I ask if the power of social media has been important. “Absolutely” is his response. This is the first major European conflict which has been fought in the social media age. The management of the crisis has been made more effective as a result. Romanian communities across Europe can coordinate the donation and transport logistics of essential goods through online platforms like Facebook groups, where requests from those in need can also be made. Florin reports that after one request, “a lot of people brought water and sandwiches to help the refugees – at one point there was just too much food there.”.

Social media has also brought the conflict much closer to all Romanians – regardless of geographical location – and made it feel more real. “Individual stories aren’t that touching, but when you open social media, you are instantly flooded with countless stories – it hits different,” Florin says. Florin is also a part-time DJ, and is in contact with numerous Ukrainian musicians who are constantly giving updates on their situation: “They treat each message as if it’s their last one.” There is a lot of hate towards Putin. They just don’t understand why this is happening.

I ask Florin if he thinks the Romanian generosity being expressed stems from a sense of shared history, or mainly from pure sympathy. He agrees that there is an element of common culture; the southern side of Ukraine was part of Romania until it was lost during the Second World War to the Russians, and many ethnic Romanians still live on the Ukrainian side of the border. However, with the Ukrainians from Kyiv now reaching the border, the cultural tie is far weaker. Despite this, Florin thinks hard times generally bring people together, especially given geographical proximity: “The wars in the Middle East and elsewhere never felt that threatening, but now it’s just around the corner.”

The stoicism of the Ukrainian defence has been admirable and has drawn respect from Romanians. “I think no-one expected Ukraine to resist that much,” Florin admits. Ukrainians are conscious that on their own they don’t have the military capabilities to defeat an army like Russia’s, but morale is still high and is being boosted by crucial external support. A story spung to Florin’s mind about two of the first families that arrived at the chalets in the first days of conflict, when men were still allowed to leave Ukraine.  “The men said at some point that they will make sure their families get safely to Spain where they have some friends and then they will return back to fight. And I thought that is just absolutely brave”.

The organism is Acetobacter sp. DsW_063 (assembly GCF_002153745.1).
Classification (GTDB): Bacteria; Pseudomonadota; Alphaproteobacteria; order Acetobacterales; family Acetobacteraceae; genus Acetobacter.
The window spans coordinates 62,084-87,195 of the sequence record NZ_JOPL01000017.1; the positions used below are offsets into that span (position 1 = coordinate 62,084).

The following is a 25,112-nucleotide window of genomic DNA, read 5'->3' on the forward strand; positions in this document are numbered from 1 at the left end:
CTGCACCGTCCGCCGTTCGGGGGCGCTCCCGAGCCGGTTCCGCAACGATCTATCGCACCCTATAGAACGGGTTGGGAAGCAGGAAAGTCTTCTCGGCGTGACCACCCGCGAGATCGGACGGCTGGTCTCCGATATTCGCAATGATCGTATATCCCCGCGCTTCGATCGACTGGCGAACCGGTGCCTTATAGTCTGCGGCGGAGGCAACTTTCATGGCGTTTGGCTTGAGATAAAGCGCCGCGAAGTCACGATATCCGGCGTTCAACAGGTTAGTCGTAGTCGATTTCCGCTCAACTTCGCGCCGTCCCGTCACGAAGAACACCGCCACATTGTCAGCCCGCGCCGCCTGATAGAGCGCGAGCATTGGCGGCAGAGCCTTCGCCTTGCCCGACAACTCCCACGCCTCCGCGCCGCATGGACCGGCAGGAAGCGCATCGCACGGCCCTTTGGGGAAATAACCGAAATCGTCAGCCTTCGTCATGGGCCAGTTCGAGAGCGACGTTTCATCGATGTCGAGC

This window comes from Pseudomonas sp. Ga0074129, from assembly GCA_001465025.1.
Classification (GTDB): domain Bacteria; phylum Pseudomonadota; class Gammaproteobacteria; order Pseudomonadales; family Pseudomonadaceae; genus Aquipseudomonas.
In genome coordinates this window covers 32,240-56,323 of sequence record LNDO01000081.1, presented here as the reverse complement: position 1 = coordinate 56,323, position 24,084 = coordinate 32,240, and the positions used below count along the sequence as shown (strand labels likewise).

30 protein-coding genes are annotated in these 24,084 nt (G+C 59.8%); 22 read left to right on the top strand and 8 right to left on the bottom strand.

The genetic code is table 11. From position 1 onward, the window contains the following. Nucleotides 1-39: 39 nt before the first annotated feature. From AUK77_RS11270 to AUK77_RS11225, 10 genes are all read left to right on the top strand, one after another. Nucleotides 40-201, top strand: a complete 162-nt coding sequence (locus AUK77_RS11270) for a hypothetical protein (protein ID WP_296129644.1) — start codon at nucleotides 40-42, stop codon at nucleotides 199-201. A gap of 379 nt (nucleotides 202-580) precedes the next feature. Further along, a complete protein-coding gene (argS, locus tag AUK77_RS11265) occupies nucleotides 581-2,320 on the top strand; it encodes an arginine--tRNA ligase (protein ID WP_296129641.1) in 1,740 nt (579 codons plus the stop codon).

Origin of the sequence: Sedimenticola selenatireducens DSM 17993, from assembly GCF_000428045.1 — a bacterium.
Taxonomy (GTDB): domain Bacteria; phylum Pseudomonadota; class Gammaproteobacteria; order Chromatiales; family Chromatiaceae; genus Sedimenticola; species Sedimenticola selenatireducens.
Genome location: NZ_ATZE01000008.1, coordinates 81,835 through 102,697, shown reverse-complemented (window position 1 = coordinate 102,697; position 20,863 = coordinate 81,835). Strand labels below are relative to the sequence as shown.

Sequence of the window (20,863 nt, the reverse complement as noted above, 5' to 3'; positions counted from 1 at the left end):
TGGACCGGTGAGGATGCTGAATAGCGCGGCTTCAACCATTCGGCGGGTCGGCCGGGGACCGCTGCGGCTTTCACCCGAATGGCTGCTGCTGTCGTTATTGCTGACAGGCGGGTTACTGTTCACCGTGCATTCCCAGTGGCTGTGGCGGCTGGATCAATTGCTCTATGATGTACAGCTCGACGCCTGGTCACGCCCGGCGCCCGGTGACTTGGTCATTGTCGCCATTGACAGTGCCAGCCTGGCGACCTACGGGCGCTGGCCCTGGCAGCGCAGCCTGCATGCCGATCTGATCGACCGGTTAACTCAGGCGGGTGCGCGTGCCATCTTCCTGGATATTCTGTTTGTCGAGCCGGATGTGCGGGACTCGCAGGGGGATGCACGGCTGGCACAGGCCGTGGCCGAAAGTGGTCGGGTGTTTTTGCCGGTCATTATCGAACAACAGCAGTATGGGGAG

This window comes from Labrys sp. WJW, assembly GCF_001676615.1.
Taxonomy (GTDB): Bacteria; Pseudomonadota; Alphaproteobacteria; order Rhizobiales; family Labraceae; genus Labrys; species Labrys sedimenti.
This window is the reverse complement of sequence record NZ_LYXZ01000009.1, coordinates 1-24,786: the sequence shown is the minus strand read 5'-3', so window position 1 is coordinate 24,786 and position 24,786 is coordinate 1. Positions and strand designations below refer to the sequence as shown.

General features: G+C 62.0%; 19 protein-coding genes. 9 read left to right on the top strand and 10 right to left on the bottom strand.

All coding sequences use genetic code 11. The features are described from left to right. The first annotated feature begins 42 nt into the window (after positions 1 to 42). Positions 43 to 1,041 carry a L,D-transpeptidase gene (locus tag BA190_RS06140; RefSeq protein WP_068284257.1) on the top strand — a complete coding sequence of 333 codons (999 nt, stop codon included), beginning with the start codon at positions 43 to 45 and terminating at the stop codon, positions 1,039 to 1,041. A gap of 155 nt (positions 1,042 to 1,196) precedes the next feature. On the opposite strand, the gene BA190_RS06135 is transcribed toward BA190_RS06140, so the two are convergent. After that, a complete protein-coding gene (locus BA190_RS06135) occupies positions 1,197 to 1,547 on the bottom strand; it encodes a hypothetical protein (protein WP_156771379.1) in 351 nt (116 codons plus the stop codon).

I ask Florin whether he thinks that the images that have been shared by the people he follows on social media present a different narrative to that of mainstream media. He replies, “Generally not, but of course it depends on what media you tend to follow. There is lots of misinformation. I have learnt to take everything with a pinch of salt. Both Russians and Ukrainians have war propaganda to motivate their troops and that isn’t informational.” Social media misinformation is present in Romania and has intensified since the invasion with “trolls commenting on nearly every post”. I ask if this has the capacity to stir unrest in Romania, but Florin is confident that few Romanians will fall into the trap of misinformation given the historic relations between the countries. Romanians harbour a general distrust and dislike of Russia because of their experiences during and after the Second World War.

Are people fearful for the future? Florin is upbeat, as, while opinions are split, the population is generally not frightened, and trusts the NATO alliance and the EU: “There is big support for the European community”. There has also been a collective realisation of the importance of joining NATO, “because otherwise we would have been in the situation of the Republic of Moldova, which does not belong to a military alliance; they are quite frightened at the moment because they don’t enjoy the protection we have”. Florin concedes that “of course, there are concerns economically,”, but affirms that “people are generally not afraid of hot war on Romanian territory”.

However, there was a lot of concern last Thursday (24th February) about increased jet activity in Romanian skies. This was in response to Article 4 of the North Atlantic Treaty being invoked by Romania together with Poland, the Baltics and Hungary, which convened NATO’s main decision-making body, the North Atlantic Council. The invocation of this collective defence article, which is triggered when one or more of NATO’s member states consider their “territorial integrity, political independence or security” to be threatened, reinforced the operations of the NATO airpolice. Despite this activity being intended to ensure the safety of NATO members, Florin says that for those on the ground “there is a lot of noise which is a bit frightening, and when you don’t know what’s happening and nothing is displayed on flight radar, it is really concerning.”.

Over the coming days, weeks, and months, Romania is expecting many more refugees, as indeed are many other Eastern European countries such as Poland, Hungary, and Slovakia. The European Commission’s aid packages will be important to ensure that these countries can cope with the pressures they will face; Florin notes that the Romanian capacity to help is limited due to its finite ability to accommodate the enormous number of refugees. From the accounts Florin has received, it seems that the Ukrainian refugees are conscious of their compatriots on the trail behind them and want to move on quickly. It is difficult to predict what will happen next and when this tragedy will end; we can only hope that peace and justice will come swiftly to Ukraine and that its people can safely return to their land.

Image Credit: Public Domain